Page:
ANOTHER ARIA ABOUT BEING HUMAN
When attendance at Blackfeet ceremonies in the Sixties made me physically and emotionally aware of the Opening of a Bundle ritual as living and moving in the People in a way the demanded equity with all other religious systems, I set out to find the most basic element there was. It was something UNDER all the things one does or believes. I think it is best described by those who say humans are multiplicities of possibility between a creature and its environment that allow patterns of understandings to form. It is about place. It is a dialogue between where you are and who you are.
Place is the environment that shapes the creature. It is both attachment and exploration which demands to know directions (both compass and relationship). Now that so many of us move around so far and have so little attachment, we have problems with identity.
The hunger for attachment/identity and the truth that land is wealth, something to own that can be converted into food, which is the most basic source of one-celled animals beginning to evolve into creatures because of where they are and what there is to eat. This is electrochemical connection on an atomic and molecular level. Hunger/attachment/identity are felt phenomena that are very real. Not mystical or hypothetical or unique to humans or even to species of creatures.
DNA is a particular formation of elements capable of creating what we call life. Each pair of 4 molecule clusters in a long string is capable of maintaining enormous amounts of “information” but so exquisitely minute that small changes in genes can cause major results. Bits of disruptive strings are what we call viruses.
One version of this is me myself, all crocheted together into an old woman with ten cats in a house I own and therefore can paint, saw — within the parameters of the community and laws of construction — heat and organize according to own notions, most of which result in an enormous (for an old lady) collection of books which is being displaced (electronically) by writing. I once had to describe to a school administrator, the difference between television and the internet. In the first, one sits down and passively accepts whatever is presented.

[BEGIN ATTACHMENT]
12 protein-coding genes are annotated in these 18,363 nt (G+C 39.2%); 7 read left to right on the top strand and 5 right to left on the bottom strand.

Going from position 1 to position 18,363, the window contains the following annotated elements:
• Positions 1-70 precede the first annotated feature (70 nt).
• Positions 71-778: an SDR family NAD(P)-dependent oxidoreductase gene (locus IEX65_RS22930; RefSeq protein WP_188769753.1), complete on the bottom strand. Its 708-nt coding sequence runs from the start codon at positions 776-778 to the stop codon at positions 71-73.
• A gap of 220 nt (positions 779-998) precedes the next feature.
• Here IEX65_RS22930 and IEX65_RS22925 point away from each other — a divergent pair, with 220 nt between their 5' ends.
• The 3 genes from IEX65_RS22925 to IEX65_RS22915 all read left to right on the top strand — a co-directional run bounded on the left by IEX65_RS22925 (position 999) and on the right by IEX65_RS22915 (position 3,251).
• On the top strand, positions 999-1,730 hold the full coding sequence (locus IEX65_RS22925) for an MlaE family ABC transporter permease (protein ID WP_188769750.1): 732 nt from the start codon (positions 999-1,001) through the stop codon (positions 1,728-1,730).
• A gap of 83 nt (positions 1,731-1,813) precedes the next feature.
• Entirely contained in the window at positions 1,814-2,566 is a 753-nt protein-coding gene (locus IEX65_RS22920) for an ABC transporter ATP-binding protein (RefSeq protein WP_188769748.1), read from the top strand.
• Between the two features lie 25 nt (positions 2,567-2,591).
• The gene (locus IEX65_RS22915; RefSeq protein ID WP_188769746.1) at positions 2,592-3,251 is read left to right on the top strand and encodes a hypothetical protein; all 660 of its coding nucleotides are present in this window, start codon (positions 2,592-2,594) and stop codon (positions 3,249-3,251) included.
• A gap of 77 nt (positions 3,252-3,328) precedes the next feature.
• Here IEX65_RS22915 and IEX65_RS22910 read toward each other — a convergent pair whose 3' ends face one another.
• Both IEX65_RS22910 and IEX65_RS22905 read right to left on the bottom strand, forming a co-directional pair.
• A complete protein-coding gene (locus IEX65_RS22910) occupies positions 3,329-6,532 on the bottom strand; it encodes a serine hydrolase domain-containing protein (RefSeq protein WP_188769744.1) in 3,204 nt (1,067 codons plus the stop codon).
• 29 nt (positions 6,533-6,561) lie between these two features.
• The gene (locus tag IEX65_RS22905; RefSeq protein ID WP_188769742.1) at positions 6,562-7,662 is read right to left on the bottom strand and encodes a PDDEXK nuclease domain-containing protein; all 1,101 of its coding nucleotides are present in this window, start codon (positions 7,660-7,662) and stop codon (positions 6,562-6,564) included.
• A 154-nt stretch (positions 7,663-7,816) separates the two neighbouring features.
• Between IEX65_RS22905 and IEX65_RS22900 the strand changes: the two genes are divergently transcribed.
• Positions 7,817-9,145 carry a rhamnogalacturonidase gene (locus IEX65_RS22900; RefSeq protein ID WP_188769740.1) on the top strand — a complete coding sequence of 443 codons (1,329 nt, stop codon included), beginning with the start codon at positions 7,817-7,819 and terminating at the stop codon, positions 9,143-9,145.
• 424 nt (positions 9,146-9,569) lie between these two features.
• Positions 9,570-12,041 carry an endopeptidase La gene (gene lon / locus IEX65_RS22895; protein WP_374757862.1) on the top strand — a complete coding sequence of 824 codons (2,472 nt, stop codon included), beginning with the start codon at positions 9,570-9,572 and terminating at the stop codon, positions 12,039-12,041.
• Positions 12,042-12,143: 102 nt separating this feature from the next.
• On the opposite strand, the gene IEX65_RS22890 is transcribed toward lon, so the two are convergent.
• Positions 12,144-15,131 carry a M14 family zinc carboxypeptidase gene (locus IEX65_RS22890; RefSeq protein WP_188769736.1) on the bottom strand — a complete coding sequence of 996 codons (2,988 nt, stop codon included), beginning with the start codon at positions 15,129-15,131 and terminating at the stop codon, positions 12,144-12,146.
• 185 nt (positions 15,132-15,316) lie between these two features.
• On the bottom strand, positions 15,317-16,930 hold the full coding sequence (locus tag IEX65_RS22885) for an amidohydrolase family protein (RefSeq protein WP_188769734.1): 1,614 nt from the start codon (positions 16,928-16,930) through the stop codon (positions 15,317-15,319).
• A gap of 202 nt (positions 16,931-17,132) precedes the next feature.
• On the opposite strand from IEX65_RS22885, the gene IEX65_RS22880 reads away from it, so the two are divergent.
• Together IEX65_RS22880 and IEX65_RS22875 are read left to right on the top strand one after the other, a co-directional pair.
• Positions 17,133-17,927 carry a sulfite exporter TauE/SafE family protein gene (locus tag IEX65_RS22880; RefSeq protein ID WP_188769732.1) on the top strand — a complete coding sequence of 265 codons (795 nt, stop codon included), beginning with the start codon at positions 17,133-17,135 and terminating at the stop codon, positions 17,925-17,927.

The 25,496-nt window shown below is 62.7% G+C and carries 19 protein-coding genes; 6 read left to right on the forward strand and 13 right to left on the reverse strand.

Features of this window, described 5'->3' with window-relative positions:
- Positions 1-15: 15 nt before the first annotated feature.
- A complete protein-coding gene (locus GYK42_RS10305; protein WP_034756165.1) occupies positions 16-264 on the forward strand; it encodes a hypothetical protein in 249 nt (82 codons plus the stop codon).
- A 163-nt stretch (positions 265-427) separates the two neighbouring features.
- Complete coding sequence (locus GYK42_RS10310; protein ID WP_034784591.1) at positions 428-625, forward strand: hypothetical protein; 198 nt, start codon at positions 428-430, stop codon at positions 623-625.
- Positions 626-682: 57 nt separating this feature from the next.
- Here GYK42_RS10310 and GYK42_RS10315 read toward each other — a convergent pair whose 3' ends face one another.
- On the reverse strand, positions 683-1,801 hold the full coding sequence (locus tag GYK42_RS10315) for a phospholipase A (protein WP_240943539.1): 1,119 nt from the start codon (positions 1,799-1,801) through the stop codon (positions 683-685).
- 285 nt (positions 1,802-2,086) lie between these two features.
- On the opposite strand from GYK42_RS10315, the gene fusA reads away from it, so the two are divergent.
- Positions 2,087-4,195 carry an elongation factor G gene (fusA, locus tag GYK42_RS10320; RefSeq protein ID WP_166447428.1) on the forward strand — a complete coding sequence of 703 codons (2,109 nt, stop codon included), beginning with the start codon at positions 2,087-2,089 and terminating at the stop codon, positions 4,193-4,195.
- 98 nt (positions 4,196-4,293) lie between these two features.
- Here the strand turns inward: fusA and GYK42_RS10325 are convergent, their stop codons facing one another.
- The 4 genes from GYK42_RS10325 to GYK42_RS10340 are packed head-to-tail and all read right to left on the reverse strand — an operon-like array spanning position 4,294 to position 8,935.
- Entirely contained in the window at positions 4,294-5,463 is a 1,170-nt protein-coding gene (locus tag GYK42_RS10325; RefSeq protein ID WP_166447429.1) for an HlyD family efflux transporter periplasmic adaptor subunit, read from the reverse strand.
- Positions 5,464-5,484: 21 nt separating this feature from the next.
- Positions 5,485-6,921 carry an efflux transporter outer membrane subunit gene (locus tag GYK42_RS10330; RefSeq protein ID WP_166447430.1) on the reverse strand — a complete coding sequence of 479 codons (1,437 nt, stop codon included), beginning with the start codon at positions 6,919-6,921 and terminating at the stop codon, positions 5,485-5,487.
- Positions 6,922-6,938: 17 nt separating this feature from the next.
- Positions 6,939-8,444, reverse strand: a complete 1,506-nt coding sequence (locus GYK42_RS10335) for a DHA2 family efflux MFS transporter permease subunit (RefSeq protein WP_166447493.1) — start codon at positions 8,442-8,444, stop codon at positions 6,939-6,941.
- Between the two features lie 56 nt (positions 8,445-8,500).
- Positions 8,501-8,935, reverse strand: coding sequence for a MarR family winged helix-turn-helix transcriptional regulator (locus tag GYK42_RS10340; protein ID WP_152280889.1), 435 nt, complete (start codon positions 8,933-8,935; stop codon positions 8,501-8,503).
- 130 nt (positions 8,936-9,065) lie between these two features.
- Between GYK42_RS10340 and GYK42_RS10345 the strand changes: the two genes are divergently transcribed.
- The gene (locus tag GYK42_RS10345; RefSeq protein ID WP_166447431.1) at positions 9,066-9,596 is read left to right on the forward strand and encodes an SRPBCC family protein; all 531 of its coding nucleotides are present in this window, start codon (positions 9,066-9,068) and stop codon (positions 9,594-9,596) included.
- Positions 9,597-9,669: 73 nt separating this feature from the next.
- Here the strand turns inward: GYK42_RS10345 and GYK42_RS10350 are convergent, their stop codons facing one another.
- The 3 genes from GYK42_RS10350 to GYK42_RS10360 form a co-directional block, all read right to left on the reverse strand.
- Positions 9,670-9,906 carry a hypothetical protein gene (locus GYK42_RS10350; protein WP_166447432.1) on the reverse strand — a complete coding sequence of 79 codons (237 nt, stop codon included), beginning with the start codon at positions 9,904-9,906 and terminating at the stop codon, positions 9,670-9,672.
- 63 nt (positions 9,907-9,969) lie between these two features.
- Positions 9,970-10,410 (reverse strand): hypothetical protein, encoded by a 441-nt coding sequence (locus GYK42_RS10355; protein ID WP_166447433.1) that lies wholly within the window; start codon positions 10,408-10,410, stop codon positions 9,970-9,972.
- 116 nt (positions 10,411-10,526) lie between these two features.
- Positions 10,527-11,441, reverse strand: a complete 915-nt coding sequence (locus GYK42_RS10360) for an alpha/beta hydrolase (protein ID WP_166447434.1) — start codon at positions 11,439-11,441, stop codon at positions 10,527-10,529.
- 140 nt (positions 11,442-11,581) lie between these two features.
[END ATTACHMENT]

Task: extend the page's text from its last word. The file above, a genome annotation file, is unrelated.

When at a computer connected to the world, one must behave like that one-celled animal that seeks for food. What we had not appreciated is the need to escape from predators. Our senses, which drive our lives as we relate to our environments by attaching or resisting, create our lives through time. We neglect to remember that all around us are other beings, some with DNA and some without But it was a happy thought that one can swap bits of DNA with one’s lovers or with one’s dog. Less happy is the possibility that the most recent COVID variation was possible because the COVID entity was able to acquire a swath of genes from the common cold.
One of my reluctances is that I don’t like change. This seems to be widely shared. But to stop changing is to stop living.
The human solution is to invent a system something like the physical system that can be transmitted among people. We call this culture and nice people like Templeton call the more unchanging parts (the skeleton) “religion.” Because it does not change, other things are built around it. Like a sheet of sinus germs that begins as individual cells and develops through connections into biological sheets that are very hard to remove, sheets of ideas make connections that are hard to break. They will fight attempts at removal or even control.
Land is the origin of human being and thinking. Nations are based on land and the assignment of ownership. They make boundaries suddenly significant and fight against the organic boundaries of beaches and mountains which are always changing, nearly alive.
Land is also the most basic wealth because it is the source of food. When land is an attachment as well as a wealth, humans tend to protect it. When land is reduced to the symbolize of counting — as an offshoot of writing — it becomes fungible: it can be stolen, misrepresented, a manifestation of greed, and the source of war from the Corsican brothers to Putin. The connection to the actual land stops mattering. No one cares for it. Destroying it as experimentation for war, or choking it for a few small conveniences of packaging means destroying wealth, removing part of what ultimately sustains us.
It’s suicide. The attachments to life are already thinning.
Here I sit at my old mini-computer, occasionally shouting a these disreputable, irrepressible cats, ten versions of Albert Schweitzer declaring as he sat in a river jungle boat, moving along, “This is all life, life that wants to live!” And overhead where jungle branches nearly met, the monkeys swung and chattered. Under the water aquatics glided as shadows that are both killed and killers. And higher than the trees were birds of great ingenuity and splendor, screaming their opinions. The bugs — they were everywhere but not so noisy.
So here I sit on the cold, silent prairie, under a growing moon, with an unknown future in the piles of paper all around me.